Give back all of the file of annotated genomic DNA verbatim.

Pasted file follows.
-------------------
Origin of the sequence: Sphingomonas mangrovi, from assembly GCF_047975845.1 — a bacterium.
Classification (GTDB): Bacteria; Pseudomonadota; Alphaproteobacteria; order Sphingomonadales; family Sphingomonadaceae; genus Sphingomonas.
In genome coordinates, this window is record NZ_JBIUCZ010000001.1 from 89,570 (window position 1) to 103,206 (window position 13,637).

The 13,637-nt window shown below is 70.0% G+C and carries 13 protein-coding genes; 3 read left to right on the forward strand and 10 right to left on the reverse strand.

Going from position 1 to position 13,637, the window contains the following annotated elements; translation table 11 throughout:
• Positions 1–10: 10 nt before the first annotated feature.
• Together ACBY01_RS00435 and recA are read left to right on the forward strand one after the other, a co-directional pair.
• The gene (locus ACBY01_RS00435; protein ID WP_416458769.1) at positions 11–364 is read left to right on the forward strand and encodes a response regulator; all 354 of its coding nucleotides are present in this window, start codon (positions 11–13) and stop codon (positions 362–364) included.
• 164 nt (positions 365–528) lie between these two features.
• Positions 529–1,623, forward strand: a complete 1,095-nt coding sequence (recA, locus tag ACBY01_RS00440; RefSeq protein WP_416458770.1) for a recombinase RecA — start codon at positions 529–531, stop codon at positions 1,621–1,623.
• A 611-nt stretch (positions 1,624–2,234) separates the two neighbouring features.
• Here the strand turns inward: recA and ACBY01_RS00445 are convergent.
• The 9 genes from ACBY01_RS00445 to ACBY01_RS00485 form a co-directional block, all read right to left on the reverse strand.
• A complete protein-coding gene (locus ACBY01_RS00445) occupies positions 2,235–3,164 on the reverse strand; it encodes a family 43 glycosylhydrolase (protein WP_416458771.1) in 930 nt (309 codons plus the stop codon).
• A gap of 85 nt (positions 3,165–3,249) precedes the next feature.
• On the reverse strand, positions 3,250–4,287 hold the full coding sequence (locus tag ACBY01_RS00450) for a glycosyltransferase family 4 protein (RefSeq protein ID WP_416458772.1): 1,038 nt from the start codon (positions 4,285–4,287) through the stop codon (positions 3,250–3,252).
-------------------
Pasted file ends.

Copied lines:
Origin of the sequence: Sphingomonas mangrovi, from assembly GCF_047975845.1 — a bacterium.
Classification (GTDB): Bacteria; Pseudomonadota; Alphaproteobacteria; order Sphingomonadales; family Sphingomonadaceae; genus Sphingomonas.
In genome coordinates, this window is record NZ_JBIUCZ010000001.1 from 89,570 (window position 1) to 103,206 (window position 13,637).

The 13,637-nt window shown below is 70.0% G+C and carries 13 protein-coding genes; 3 read left to right on the forward strand and 10 right to left on the reverse strand.

Going from position 1 to position 13,637, the window contains the following annotated elements; translation table 11 throughout:
• Positions 1–10: 10 nt before the first annotated feature.
• Together ACBY01_RS00435 and recA are read left to right on the forward strand one after the other, a co-directional pair.
• The gene (locus ACBY01_RS00435; protein ID WP_416458769.1) at positions 11–364 is read left to right on the forward strand and encodes a response regulator; all 354 of its coding nucleotides are present in this window, start codon (positions 11–13) and stop codon (positions 362–364) included.
• 164 nt (positions 365–528) lie between these two features.
• Positions 529–1,623, forward strand: a complete 1,095-nt coding sequence (recA, locus tag ACBY01_RS00440; RefSeq protein WP_416458770.1) for a recombinase RecA — start codon at positions 529–531, stop codon at positions 1,621–1,623.
• A 611-nt stretch (positions 1,624–2,234) separates the two neighbouring features.
• Here the strand turns inward: recA and ACBY01_RS00445 are convergent.
• The 9 genes from ACBY01_RS00445 to ACBY01_RS00485 form a co-directional block, all read right to left on the reverse strand.
• A complete protein-coding gene (locus ACBY01_RS00445) occupies positions 2,235–3,164 on the reverse strand; it encodes a family 43 glycosylhydrolase (protein WP_416458771.1) in 930 nt (309 codons plus the stop codon).
• A gap of 85 nt (positions 3,165–3,249) precedes the next feature.
• On the reverse strand, positions 3,250–4,287 hold the full coding sequence (locus tag ACBY01_RS00450) for a glycosyltransferase family 4 protein (RefSeq protein ID WP_416458772.1): 1,038 nt from the start codon (positions 4,285–4,287) through the stop codon (positions 3,250–3,252).